Informations ContextuellesFracture propagation involves the coupling of many length scales ranging from the sample loading geometry to the molecular level. In brittle materials, the length scales of the damage process zone are reduced to a submicrometric scale and the coupling with the macroscopic scale is expected to be the domain of linear elastic fracture mechanics. However, although 2D elastic analyses are generally adequate to describe the sample deformation at macroscopic scales, local investigations of failure mechanisms at the sample-free surface require the use of 3D mechanical tools due to the crack front local curvature and to the corner point singularities at the intersection between the crack front and the external surfaces of the sample. We present here a thorough multiscale investigation of the slow crack growth of a sharp crack in oxide glasses in the stress-corrosion regime, combining experimental and numerical analyses of the displacement fields from the millimeter scale to the nanoscale range. The principal aim of the study is identifying the length and time scales of the mechanisms of damage and interaction between water and glass, which have been the subject of an extensive debate in the last decades.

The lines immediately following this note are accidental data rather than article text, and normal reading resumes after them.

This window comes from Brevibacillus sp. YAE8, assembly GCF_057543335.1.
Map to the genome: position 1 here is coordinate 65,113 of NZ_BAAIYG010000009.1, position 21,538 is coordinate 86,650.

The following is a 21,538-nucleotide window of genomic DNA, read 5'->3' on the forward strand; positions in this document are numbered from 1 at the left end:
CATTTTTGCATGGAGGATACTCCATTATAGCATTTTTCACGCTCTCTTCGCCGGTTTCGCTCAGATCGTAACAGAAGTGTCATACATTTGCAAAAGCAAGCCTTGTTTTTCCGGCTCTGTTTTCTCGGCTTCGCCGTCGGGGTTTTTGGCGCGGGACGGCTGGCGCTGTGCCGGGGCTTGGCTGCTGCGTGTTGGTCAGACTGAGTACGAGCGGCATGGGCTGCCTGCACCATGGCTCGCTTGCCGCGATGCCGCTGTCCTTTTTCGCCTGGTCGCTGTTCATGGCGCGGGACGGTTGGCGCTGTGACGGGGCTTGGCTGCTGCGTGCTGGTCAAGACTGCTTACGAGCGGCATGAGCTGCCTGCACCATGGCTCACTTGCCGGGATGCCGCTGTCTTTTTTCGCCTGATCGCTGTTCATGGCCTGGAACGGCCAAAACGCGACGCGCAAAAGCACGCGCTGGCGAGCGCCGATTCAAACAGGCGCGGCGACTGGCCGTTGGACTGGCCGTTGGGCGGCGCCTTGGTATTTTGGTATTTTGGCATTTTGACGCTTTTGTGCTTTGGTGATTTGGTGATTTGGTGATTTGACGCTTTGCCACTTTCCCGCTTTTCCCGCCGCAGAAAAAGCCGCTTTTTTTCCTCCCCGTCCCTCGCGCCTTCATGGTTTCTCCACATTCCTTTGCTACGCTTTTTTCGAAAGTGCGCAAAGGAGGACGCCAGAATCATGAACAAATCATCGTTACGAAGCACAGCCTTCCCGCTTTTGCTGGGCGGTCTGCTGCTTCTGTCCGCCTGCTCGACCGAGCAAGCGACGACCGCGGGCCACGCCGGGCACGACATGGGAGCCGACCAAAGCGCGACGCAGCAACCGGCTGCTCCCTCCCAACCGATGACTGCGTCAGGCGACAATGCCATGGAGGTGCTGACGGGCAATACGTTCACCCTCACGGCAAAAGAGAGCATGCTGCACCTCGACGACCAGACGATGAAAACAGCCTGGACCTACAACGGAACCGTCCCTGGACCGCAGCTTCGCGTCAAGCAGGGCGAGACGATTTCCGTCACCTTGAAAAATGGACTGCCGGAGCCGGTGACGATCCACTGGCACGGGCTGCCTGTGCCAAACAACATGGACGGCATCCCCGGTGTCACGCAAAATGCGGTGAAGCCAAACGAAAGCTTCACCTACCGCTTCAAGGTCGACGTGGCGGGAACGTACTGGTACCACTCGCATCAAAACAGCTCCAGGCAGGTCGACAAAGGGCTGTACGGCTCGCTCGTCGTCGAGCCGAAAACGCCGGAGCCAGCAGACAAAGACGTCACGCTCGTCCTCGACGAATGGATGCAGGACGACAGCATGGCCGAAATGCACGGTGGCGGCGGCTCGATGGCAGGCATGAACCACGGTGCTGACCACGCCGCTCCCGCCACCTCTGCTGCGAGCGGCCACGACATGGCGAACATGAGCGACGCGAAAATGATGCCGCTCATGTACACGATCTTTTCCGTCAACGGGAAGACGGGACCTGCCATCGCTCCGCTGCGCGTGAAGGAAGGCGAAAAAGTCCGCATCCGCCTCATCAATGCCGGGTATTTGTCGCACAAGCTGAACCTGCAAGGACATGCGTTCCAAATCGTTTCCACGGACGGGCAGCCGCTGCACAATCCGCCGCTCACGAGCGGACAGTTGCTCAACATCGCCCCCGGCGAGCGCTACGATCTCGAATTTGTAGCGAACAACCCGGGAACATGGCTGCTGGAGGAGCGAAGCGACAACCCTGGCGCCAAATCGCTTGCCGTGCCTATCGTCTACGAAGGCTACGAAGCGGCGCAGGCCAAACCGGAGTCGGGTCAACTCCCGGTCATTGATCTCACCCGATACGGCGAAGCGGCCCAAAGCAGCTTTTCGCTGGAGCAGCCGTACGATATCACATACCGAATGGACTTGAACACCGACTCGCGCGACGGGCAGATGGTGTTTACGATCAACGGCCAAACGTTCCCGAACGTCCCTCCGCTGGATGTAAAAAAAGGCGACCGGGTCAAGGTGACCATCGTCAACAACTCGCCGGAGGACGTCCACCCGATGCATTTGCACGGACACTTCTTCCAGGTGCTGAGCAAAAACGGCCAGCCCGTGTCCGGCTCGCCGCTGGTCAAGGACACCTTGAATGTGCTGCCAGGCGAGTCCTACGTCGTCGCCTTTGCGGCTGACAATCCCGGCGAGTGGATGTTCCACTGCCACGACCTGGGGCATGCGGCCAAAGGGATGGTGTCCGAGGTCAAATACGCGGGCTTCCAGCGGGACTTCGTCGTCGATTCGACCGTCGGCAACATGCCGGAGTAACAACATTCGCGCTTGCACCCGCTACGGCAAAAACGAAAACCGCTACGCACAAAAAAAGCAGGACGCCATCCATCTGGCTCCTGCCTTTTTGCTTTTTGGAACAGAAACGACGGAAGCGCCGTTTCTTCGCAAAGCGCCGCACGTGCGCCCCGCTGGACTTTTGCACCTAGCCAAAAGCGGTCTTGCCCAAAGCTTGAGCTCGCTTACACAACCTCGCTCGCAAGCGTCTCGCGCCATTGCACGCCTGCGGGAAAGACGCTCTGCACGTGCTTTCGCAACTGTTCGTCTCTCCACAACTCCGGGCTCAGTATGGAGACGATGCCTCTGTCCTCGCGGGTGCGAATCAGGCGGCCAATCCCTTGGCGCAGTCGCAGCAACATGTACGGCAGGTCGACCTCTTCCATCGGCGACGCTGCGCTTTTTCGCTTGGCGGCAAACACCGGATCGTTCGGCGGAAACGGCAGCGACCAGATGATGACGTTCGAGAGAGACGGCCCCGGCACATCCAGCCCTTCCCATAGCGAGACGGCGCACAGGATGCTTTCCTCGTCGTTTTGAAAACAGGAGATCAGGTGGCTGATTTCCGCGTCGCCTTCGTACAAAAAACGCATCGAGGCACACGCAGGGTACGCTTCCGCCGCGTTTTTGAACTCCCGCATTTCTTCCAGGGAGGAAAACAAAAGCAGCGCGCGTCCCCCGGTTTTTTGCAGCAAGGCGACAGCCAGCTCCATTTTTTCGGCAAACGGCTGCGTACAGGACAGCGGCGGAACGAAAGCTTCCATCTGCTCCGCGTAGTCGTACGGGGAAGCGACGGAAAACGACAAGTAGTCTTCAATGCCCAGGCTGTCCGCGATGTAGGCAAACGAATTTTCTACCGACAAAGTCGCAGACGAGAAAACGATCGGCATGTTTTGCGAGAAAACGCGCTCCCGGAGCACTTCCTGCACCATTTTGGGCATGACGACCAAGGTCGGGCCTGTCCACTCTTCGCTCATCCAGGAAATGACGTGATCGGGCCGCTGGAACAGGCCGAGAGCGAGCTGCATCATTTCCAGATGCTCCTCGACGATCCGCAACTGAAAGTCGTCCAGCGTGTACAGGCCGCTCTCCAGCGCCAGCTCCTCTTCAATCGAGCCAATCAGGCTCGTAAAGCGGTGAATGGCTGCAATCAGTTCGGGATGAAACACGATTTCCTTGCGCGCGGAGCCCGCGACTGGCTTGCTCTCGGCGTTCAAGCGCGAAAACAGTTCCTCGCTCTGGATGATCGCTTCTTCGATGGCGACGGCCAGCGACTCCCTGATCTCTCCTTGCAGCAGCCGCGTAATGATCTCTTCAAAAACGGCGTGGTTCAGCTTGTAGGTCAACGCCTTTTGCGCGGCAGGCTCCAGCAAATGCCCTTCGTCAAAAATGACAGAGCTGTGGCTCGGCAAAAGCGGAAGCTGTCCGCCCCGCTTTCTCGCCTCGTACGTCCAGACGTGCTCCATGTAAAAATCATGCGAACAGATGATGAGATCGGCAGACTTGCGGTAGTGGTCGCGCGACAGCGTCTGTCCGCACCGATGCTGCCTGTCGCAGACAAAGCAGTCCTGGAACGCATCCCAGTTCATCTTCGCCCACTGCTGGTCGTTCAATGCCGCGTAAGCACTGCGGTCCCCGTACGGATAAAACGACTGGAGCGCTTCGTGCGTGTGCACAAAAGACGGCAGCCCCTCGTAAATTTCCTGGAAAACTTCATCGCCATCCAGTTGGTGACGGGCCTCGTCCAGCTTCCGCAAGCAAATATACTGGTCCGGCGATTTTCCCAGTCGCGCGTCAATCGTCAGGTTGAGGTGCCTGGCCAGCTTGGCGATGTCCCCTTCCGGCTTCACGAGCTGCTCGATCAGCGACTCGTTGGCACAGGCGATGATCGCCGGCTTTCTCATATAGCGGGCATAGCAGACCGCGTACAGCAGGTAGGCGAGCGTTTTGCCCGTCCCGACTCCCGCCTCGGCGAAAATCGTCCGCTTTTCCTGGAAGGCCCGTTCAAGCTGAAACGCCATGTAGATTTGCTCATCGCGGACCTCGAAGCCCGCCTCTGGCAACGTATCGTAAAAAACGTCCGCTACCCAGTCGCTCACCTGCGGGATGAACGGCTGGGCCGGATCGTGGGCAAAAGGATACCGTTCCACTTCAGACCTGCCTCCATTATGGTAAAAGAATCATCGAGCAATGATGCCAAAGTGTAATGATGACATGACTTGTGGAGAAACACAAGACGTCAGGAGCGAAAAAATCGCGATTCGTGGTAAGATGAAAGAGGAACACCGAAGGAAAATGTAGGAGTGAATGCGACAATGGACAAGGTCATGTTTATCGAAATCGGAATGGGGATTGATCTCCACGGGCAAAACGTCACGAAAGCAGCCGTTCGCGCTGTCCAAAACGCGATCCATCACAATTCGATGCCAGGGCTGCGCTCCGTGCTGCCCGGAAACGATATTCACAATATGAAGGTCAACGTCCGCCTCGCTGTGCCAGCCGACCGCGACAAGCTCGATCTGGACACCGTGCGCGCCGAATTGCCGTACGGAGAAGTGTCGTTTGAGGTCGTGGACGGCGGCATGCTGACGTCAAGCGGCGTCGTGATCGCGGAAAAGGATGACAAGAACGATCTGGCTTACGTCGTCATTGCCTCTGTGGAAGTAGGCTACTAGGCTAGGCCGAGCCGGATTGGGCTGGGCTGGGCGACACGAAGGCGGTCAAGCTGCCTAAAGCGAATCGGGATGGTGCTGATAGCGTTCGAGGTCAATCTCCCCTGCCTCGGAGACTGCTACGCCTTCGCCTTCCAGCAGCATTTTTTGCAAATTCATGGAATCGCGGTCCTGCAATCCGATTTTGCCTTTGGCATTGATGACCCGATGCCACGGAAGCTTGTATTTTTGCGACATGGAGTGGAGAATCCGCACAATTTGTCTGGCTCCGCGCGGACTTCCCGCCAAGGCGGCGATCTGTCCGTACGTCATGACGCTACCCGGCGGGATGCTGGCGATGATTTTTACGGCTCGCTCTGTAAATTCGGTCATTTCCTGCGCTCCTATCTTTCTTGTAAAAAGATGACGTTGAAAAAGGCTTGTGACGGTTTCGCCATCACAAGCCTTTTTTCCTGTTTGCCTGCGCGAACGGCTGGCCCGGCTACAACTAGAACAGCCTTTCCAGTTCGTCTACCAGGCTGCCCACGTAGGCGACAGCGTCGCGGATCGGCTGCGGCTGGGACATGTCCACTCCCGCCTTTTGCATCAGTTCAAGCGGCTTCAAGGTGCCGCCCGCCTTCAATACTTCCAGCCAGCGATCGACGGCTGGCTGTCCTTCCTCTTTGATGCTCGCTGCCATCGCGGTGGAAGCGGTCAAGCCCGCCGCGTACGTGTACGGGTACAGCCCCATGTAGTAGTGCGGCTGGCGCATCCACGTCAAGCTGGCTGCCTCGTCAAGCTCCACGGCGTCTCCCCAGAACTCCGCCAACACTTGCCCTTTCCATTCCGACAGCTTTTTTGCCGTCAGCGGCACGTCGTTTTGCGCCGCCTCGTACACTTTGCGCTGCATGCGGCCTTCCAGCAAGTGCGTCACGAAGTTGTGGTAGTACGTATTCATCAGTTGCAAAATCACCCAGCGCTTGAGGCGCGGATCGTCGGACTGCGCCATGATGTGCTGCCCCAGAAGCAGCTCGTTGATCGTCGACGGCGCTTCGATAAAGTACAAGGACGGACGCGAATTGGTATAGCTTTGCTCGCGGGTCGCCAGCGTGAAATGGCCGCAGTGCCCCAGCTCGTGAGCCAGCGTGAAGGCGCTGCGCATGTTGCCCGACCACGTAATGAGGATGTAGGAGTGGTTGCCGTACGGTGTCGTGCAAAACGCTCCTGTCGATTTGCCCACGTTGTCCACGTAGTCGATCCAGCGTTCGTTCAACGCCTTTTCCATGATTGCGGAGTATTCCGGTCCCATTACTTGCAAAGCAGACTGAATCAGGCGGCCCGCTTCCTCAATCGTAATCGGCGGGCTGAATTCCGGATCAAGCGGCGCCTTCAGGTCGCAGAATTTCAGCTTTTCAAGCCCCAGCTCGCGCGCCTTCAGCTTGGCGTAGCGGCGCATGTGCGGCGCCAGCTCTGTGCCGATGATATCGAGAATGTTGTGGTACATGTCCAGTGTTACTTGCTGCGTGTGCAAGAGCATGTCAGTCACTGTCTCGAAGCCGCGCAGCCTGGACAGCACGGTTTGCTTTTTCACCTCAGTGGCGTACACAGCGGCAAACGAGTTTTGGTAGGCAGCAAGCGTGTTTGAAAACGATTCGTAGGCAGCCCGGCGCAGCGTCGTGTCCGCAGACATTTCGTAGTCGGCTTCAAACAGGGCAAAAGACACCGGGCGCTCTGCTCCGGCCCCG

G Pallares, M George, L Ponson, S Chapuliot, S Roux and Matteo Ciccotti, 2015.
Multiscale investigation of stress-corrosion crack propagation mechanisms in oxide glasses, Corr. Rev., DOI 10.1515/corrrev-2015-0040.